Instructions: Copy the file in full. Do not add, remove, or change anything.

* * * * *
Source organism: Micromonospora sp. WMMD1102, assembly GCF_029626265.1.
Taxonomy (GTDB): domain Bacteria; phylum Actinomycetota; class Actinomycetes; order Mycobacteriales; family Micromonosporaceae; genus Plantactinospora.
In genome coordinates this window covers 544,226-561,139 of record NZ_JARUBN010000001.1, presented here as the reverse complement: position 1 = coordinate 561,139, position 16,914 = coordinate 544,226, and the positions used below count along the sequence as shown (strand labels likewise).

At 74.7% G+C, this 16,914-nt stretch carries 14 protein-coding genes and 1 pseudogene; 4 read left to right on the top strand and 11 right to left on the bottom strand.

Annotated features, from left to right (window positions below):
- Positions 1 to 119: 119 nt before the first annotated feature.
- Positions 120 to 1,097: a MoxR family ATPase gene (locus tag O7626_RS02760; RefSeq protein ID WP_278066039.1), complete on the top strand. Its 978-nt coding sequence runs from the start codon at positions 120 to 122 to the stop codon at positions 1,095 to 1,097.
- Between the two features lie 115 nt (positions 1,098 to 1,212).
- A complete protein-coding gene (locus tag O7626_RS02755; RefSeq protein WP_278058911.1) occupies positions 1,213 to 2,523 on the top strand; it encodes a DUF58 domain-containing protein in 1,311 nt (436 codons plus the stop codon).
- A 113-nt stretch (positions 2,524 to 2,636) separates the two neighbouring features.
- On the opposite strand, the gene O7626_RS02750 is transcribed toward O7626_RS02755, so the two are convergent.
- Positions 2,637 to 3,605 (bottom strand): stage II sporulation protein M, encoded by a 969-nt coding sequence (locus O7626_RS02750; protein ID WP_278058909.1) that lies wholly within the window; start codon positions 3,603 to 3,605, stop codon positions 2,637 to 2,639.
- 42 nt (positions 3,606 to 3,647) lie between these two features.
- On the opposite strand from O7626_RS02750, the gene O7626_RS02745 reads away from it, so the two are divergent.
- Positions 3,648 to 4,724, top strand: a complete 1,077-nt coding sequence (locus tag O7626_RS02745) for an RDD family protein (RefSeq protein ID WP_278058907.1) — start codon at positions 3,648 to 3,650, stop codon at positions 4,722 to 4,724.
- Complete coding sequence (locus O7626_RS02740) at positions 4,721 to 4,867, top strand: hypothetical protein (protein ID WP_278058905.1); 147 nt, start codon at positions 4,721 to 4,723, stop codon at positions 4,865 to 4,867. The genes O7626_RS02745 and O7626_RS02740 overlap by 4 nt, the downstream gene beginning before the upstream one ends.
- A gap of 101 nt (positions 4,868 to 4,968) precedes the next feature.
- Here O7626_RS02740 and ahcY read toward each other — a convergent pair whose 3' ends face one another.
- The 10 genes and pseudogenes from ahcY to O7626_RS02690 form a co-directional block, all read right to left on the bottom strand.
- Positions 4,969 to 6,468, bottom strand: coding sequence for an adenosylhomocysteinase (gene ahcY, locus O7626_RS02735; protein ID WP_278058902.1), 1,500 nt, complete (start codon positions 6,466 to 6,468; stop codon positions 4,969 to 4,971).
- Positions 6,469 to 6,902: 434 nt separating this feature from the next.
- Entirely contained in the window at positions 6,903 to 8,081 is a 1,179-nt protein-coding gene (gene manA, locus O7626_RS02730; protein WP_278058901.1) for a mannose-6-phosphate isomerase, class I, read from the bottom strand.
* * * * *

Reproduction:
Source organism: Micromonospora sp. WMMD1102, assembly GCF_029626265.1.
Taxonomy (GTDB): domain Bacteria; phylum Actinomycetota; class Actinomycetes; order Mycobacteriales; family Micromonosporaceae; genus Plantactinospora.
In genome coordinates this window covers 544,226-561,139 of record NZ_JARUBN010000001.1, presented here as the reverse complement: position 1 = coordinate 561,139, position 16,914 = coordinate 544,226, and the positions used below count along the sequence as shown (strand labels likewise).

At 74.7% G+C, this 16,914-nt stretch carries 14 protein-coding genes and 1 pseudogene; 4 read left to right on the top strand and 11 right to left on the bottom strand.

Annotated features, from left to right (window positions below):
- Positions 1 to 119: 119 nt before the first annotated feature.
- Positions 120 to 1,097: a MoxR family ATPase gene (locus tag O7626_RS02760; RefSeq protein ID WP_278066039.1), complete on the top strand. Its 978-nt coding sequence runs from the start codon at positions 120 to 122 to the stop codon at positions 1,095 to 1,097.
- Between the two features lie 115 nt (positions 1,098 to 1,212).
- A complete protein-coding gene (locus tag O7626_RS02755; RefSeq protein WP_278058911.1) occupies positions 1,213 to 2,523 on the top strand; it encodes a DUF58 domain-containing protein in 1,311 nt (436 codons plus the stop codon).
- A 113-nt stretch (positions 2,524 to 2,636) separates the two neighbouring features.
- On the opposite strand, the gene O7626_RS02750 is transcribed toward O7626_RS02755, so the two are convergent.
- Positions 2,637 to 3,605 (bottom strand): stage II sporulation protein M, encoded by a 969-nt coding sequence (locus O7626_RS02750; protein ID WP_278058909.1) that lies wholly within the window; start codon positions 3,603 to 3,605, stop codon positions 2,637 to 2,639.
- 42 nt (positions 3,606 to 3,647) lie between these two features.
- On the opposite strand from O7626_RS02750, the gene O7626_RS02745 reads away from it, so the two are divergent.
- Positions 3,648 to 4,724, top strand: a complete 1,077-nt coding sequence (locus tag O7626_RS02745) for an RDD family protein (RefSeq protein ID WP_278058907.1) — start codon at positions 3,648 to 3,650, stop codon at positions 4,722 to 4,724.
- Complete coding sequence (locus O7626_RS02740) at positions 4,721 to 4,867, top strand: hypothetical protein (protein ID WP_278058905.1); 147 nt, start codon at positions 4,721 to 4,723, stop codon at positions 4,865 to 4,867. The genes O7626_RS02745 and O7626_RS02740 overlap by 4 nt, the downstream gene beginning before the upstream one ends.
- A gap of 101 nt (positions 4,868 to 4,968) precedes the next feature.
- Here O7626_RS02740 and ahcY read toward each other — a convergent pair whose 3' ends face one another.
- The 10 genes and pseudogenes from ahcY to O7626_RS02690 form a co-directional block, all read right to left on the bottom strand.
- Positions 4,969 to 6,468, bottom strand: coding sequence for an adenosylhomocysteinase (gene ahcY, locus O7626_RS02735; protein ID WP_278058902.1), 1,500 nt, complete (start codon positions 6,466 to 6,468; stop codon positions 4,969 to 4,971).
- Positions 6,469 to 6,902: 434 nt separating this feature from the next.
- Entirely contained in the window at positions 6,903 to 8,081 is a 1,179-nt protein-coding gene (gene manA, locus O7626_RS02730; protein WP_278058901.1) for a mannose-6-phosphate isomerase, class I, read from the bottom strand.